The Mandali-Badra-Tib alluvial fans occur along the foot of mountains along the Iraqi-Iran frontier in S Iraq. These coalescing alluvial fans comprise gravelly and sandy sediments deposited by braided rivers. They overlie the Injana, Mukdadiya and Bai Hassan formations which outcrop in the mountainous area along the state frontier Fig. 19-14).[9] Based on drilling results the maximum thickness of the sand-gravel fan deposits reaches 100 m near Mandali and 65 m near Badra. In other areas data on the fan thicknesses are unavailable. Fan deposits consist of lenticular bodies of poorly sorted fine- to coarse-grained sand and gravel mostly composed of limestone pebbles) with varying amounts of clay. Correlation of layers is difficult because of rapid lateral variations in lithology. However two regionally extensive clay layers were identified near Badra (Hassan et al., 1977).[9] One separates the Quaternary deposits from the Bai Hassan Formation; the other acts as an aquitard separating the upper and lower parts of the fan, giving rise to two aquifers: an unconfined upper aquifer and a confined lower aquifer. Hydrogeologically, the fans are complicated aquifers due to their stratification, variable lithology and uneven recharge. Aquifers occur close to the mountain range where the fan deposits are coarsest. The highest transmissivity of 10002000 m-/day occurs where the aquifer thickness is high. Y indices of >6.5 were found in some wells near Bagsaya.[9] The Transmissivity coefficient is about 400-500 mo/d in the Mandali area and in the Badra-Zurbatiya area it is typically 300-500 m-/d, and averages 336 mo/d (Hassan et al., 1977). Elsewhere the Y index is 5.5-6.5, corresponding to a transmissivity of 50-300 m2/d. Lower transmissivities with Y indices <5.5 probably prevail locally for example between Vassan and Karmashiya and in the E of the region where the transmissivity is <40 m2/d.[9]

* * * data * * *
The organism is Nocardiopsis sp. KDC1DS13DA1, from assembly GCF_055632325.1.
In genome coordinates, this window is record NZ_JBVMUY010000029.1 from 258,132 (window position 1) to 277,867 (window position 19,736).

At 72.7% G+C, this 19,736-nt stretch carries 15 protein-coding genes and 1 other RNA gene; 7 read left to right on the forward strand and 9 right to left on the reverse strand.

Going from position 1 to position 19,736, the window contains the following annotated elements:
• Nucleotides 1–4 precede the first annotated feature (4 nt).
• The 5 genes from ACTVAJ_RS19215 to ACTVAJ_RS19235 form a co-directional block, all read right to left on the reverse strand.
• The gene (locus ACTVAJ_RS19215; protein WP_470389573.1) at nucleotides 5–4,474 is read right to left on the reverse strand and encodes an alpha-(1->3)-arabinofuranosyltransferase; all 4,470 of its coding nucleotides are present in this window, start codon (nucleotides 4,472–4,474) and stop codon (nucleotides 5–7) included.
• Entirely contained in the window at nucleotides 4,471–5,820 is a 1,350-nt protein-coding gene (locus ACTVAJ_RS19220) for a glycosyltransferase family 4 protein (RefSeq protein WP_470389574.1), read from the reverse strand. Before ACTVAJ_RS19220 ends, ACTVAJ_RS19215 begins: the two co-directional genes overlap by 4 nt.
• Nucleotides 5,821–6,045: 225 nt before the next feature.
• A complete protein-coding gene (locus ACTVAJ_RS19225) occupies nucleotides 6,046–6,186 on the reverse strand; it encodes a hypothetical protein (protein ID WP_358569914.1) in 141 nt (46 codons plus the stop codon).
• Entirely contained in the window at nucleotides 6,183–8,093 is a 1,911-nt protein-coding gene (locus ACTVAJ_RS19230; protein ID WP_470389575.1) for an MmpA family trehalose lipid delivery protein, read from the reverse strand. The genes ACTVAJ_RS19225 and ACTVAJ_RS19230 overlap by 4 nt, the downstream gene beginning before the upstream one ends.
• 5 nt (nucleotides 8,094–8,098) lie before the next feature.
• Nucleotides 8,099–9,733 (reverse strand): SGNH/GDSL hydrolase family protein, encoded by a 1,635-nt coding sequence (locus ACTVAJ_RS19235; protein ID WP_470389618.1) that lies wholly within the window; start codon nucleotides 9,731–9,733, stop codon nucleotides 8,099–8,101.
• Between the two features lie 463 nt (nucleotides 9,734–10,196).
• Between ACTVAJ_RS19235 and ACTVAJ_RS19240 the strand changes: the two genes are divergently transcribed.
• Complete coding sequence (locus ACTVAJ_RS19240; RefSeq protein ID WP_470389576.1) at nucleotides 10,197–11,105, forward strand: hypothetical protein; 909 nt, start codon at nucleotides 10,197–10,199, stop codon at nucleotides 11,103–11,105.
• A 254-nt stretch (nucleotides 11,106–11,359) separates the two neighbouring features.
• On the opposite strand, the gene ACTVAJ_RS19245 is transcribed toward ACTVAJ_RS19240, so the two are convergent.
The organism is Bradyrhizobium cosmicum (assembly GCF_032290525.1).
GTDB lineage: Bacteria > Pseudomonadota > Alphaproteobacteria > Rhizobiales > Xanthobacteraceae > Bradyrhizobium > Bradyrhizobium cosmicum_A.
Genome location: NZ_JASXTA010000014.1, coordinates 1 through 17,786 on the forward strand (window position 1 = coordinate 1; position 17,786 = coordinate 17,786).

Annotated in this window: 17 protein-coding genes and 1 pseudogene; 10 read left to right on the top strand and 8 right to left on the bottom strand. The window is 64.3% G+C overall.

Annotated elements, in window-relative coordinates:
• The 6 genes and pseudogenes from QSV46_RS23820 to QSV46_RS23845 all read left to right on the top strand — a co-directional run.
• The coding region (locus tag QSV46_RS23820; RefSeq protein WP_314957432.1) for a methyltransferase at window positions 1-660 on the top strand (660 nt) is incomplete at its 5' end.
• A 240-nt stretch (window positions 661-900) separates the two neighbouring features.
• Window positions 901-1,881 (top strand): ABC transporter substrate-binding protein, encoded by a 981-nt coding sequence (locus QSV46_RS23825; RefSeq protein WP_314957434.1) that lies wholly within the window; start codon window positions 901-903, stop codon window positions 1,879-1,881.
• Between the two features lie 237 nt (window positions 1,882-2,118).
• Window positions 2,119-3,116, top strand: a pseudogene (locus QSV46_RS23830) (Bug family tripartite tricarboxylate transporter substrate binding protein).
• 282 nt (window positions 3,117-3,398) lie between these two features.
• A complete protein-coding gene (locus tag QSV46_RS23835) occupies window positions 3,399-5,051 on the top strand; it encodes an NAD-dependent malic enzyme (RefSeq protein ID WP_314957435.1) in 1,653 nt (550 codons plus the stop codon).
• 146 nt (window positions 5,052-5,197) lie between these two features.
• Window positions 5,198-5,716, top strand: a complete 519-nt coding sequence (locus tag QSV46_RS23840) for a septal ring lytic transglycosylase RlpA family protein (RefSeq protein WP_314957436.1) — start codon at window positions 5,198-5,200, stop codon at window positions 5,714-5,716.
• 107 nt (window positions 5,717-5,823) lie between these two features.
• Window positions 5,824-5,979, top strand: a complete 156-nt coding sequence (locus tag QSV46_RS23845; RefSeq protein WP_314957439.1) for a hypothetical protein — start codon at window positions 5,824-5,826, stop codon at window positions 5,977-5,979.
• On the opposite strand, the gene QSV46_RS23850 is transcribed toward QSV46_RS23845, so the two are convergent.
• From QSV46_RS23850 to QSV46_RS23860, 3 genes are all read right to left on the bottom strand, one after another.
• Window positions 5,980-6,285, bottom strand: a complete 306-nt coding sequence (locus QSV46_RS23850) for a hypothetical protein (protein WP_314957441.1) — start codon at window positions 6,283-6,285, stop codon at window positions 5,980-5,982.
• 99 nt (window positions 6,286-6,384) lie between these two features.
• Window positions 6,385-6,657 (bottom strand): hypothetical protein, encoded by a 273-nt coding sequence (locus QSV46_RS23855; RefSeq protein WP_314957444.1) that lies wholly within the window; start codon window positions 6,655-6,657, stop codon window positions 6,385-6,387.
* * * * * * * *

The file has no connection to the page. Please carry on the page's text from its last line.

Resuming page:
See alsoEdit


  1. ^ Lorimer, J. G. (2003). Gazetteer of the Persian Gulf, Oman and Central Arabia. p. 798. ISBN 9781852070304.
  2. ^ العامة., العراق. مديرية المساحة, لواء الكوت، ١: ١٠, ٠٠٠, OCLC 858894092, retrieved 2022-10-25
  3. ^ Ateş, Sabri (2013-10-21). Ottoman-Iranian Borderlands: Making a Boundary, 1843–1914. Cambridge University Press. ISBN 978-1-107-24508-2.
  4. ^ Haddad, Fanar (2020-03-15), "Sunni–Shi'a Relations", Understanding 'Sectarianism', Oxford University Press, pp. 167–216, doi:10.1093/oso/9780197510629.003.0006, ISBN 978-0-19-751062-9, retrieved 2022-10-25
  5. ^ Soheil, Adel (2019-03-06). The Iraqi Ba'th Regime's Atrocities Against the Faylee Kurds: Nation-State Formation Distorted. Books on Demand. ISBN 978-91-7785-892-8.
  6. ^ Bureau, Mines; Survey, Geological; Department, Interior (2018-04-19). Minerals Yearbook: Area Reports: International Review 2014 Africa and the Middle East. Government Printing Office. ISBN 978-1-4113-4173-9.
  7. ^ Lipinski (2000), p. 432
  8. ^ Le Strange (1905), p. 64
  9. ^ a b c d Jassim, Saad Z.; Goff, Jeremy C. (2006). Geology of Iraq. DOLIN, s.r.o., distributed by Geological Society of London. ISBN 978-80-7028-287-8.